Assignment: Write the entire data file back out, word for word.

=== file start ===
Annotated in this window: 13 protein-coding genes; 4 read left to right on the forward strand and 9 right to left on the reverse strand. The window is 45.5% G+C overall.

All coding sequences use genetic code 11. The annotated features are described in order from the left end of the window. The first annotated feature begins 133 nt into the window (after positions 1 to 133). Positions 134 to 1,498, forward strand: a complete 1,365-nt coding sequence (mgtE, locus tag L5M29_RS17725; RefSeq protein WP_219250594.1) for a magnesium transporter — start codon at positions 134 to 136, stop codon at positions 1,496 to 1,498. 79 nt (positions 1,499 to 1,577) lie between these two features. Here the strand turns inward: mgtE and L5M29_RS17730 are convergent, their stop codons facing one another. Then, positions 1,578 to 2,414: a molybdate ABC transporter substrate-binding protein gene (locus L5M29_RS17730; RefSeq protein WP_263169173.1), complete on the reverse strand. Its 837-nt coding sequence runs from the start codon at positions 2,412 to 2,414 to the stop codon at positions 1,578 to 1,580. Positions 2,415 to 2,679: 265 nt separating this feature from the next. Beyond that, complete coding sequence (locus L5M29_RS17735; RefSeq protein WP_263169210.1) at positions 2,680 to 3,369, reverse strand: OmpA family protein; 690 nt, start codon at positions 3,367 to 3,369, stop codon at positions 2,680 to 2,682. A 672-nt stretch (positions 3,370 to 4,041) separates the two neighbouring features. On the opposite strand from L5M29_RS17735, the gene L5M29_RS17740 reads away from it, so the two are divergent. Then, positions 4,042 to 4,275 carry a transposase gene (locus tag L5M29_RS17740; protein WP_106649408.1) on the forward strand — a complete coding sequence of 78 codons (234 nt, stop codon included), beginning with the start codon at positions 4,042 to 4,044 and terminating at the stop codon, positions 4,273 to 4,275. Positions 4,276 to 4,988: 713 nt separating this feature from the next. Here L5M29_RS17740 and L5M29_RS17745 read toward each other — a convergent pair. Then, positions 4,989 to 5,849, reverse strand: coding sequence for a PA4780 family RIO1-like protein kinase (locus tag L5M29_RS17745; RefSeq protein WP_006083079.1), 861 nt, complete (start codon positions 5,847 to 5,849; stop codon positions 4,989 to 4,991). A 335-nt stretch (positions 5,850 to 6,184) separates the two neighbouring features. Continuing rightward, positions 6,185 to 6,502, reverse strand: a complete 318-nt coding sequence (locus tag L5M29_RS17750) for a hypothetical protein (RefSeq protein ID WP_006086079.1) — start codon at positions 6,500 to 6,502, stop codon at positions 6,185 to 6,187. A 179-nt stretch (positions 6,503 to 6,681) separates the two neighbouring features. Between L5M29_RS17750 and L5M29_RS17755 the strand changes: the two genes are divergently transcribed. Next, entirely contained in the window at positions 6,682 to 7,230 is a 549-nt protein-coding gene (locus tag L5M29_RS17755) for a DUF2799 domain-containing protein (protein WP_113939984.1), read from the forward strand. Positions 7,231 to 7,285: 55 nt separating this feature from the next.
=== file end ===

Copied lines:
Annotated in this window: 13 protein-coding genes; 4 read left to right on the forward strand and 9 right to left on the reverse strand. The window is 45.5% G+C overall.

All coding sequences use genetic code 11. The annotated features are described in order from the left end of the window. The first annotated feature begins 133 nt into the window (after positions 1 to 133). Positions 134 to 1,498, forward strand: a complete 1,365-nt coding sequence (mgtE, locus tag L5M29_RS17725; RefSeq protein WP_219250594.1) for a magnesium transporter — start codon at positions 134 to 136, stop codon at positions 1,496 to 1,498. 79 nt (positions 1,499 to 1,577) lie between these two features. Here the strand turns inward: mgtE and L5M29_RS17730 are convergent, their stop codons facing one another. Then, positions 1,578 to 2,414: a molybdate ABC transporter substrate-binding protein gene (locus L5M29_RS17730; RefSeq protein WP_263169173.1), complete on the reverse strand. Its 837-nt coding sequence runs from the start codon at positions 2,412 to 2,414 to the stop codon at positions 1,578 to 1,580. Positions 2,415 to 2,679: 265 nt separating this feature from the next. Beyond that, complete coding sequence (locus L5M29_RS17735; RefSeq protein WP_263169210.1) at positions 2,680 to 3,369, reverse strand: OmpA family protein; 690 nt, start codon at positions 3,367 to 3,369, stop codon at positions 2,680 to 2,682. A 672-nt stretch (positions 3,370 to 4,041) separates the two neighbouring features. On the opposite strand from L5M29_RS17735, the gene L5M29_RS17740 reads away from it, so the two are divergent. Then, positions 4,042 to 4,275 carry a transposase gene (locus tag L5M29_RS17740; protein WP_106649408.1) on the forward strand — a complete coding sequence of 78 codons (234 nt, stop codon included), beginning with the start codon at positions 4,042 to 4,044 and terminating at the stop codon, positions 4,273 to 4,275. Positions 4,276 to 4,988: 713 nt separating this feature from the next. Here L5M29_RS17740 and L5M29_RS17745 read toward each other — a convergent pair. Then, positions 4,989 to 5,849, reverse strand: coding sequence for a PA4780 family RIO1-like protein kinase (locus tag L5M29_RS17745; RefSeq protein WP_006083079.1), 861 nt, complete (start codon positions 5,847 to 5,849; stop codon positions 4,989 to 4,991). A 335-nt stretch (positions 5,850 to 6,184) separates the two neighbouring features. Continuing rightward, positions 6,185 to 6,502, reverse strand: a complete 318-nt coding sequence (locus tag L5M29_RS17750) for a hypothetical protein (RefSeq protein ID WP_006086079.1) — start codon at positions 6,500 to 6,502, stop codon at positions 6,185 to 6,187. A 179-nt stretch (positions 6,503 to 6,681) separates the two neighbouring features. Between L5M29_RS17750 and L5M29_RS17755 the strand changes: the two genes are divergently transcribed. Next, entirely contained in the window at positions 6,682 to 7,230 is a 549-nt protein-coding gene (locus tag L5M29_RS17755) for a DUF2799 domain-containing protein (protein WP_113939984.1), read from the forward strand. Positions 7,231 to 7,285: 55 nt separating this feature from the next.